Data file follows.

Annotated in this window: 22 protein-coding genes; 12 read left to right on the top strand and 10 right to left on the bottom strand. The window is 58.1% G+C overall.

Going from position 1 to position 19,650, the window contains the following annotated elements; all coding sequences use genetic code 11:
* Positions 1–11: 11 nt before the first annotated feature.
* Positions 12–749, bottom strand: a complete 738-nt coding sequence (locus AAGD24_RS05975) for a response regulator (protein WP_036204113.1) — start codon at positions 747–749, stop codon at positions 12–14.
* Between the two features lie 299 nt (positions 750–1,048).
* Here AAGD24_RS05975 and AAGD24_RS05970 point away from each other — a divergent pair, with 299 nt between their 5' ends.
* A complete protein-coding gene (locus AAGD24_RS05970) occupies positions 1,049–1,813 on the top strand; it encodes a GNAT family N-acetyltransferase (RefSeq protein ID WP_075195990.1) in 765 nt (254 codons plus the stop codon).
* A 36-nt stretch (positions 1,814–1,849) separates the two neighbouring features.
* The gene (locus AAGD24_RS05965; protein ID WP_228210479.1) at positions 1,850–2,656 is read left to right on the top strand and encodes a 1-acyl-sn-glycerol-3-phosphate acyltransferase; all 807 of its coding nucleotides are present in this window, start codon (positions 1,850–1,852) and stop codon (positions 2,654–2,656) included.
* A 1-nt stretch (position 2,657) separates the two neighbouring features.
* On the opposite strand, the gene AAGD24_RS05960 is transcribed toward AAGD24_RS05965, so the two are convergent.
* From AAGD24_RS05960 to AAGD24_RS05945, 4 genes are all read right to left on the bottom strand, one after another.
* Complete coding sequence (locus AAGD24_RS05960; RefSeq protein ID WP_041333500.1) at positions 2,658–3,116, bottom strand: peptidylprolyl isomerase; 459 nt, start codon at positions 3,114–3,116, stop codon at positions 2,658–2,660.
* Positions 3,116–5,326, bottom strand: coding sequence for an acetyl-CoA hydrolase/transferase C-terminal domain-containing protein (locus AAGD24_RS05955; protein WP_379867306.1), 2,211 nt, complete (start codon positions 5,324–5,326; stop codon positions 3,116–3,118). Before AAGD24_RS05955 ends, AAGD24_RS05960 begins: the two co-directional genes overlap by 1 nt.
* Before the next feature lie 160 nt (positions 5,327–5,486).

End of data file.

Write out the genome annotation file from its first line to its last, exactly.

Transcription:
Annotated in this window: 22 protein-coding genes; 12 read left to right on the top strand and 10 right to left on the bottom strand. The window is 58.1% G+C overall.

Going from position 1 to position 19,650, the window contains the following annotated elements; all coding sequences use genetic code 11:
* Positions 1–11: 11 nt before the first annotated feature.
* Positions 12–749, bottom strand: a complete 738-nt coding sequence (locus AAGD24_RS05975) for a response regulator (protein WP_036204113.1) — start codon at positions 747–749, stop codon at positions 12–14.
* Between the two features lie 299 nt (positions 750–1,048).
* Here AAGD24_RS05975 and AAGD24_RS05970 point away from each other — a divergent pair, with 299 nt between their 5' ends.
* A complete protein-coding gene (locus AAGD24_RS05970) occupies positions 1,049–1,813 on the top strand; it encodes a GNAT family N-acetyltransferase (RefSeq protein ID WP_075195990.1) in 765 nt (254 codons plus the stop codon).
* A 36-nt stretch (positions 1,814–1,849) separates the two neighbouring features.
* The gene (locus AAGD24_RS05965; protein ID WP_228210479.1) at positions 1,850–2,656 is read left to right on the top strand and encodes a 1-acyl-sn-glycerol-3-phosphate acyltransferase; all 807 of its coding nucleotides are present in this window, start codon (positions 1,850–1,852) and stop codon (positions 2,654–2,656) included.
* A 1-nt stretch (position 2,657) separates the two neighbouring features.
* On the opposite strand, the gene AAGD24_RS05960 is transcribed toward AAGD24_RS05965, so the two are convergent.
* From AAGD24_RS05960 to AAGD24_RS05945, 4 genes are all read right to left on the bottom strand, one after another.
* Complete coding sequence (locus AAGD24_RS05960; RefSeq protein ID WP_041333500.1) at positions 2,658–3,116, bottom strand: peptidylprolyl isomerase; 459 nt, start codon at positions 3,114–3,116, stop codon at positions 2,658–2,660.
* Positions 3,116–5,326, bottom strand: coding sequence for an acetyl-CoA hydrolase/transferase C-terminal domain-containing protein (locus AAGD24_RS05955; protein WP_379867306.1), 2,211 nt, complete (start codon positions 5,324–5,326; stop codon positions 3,116–3,118). Before AAGD24_RS05955 ends, AAGD24_RS05960 begins: the two co-directional genes overlap by 1 nt.
* Before the next feature lie 160 nt (positions 5,327–5,486).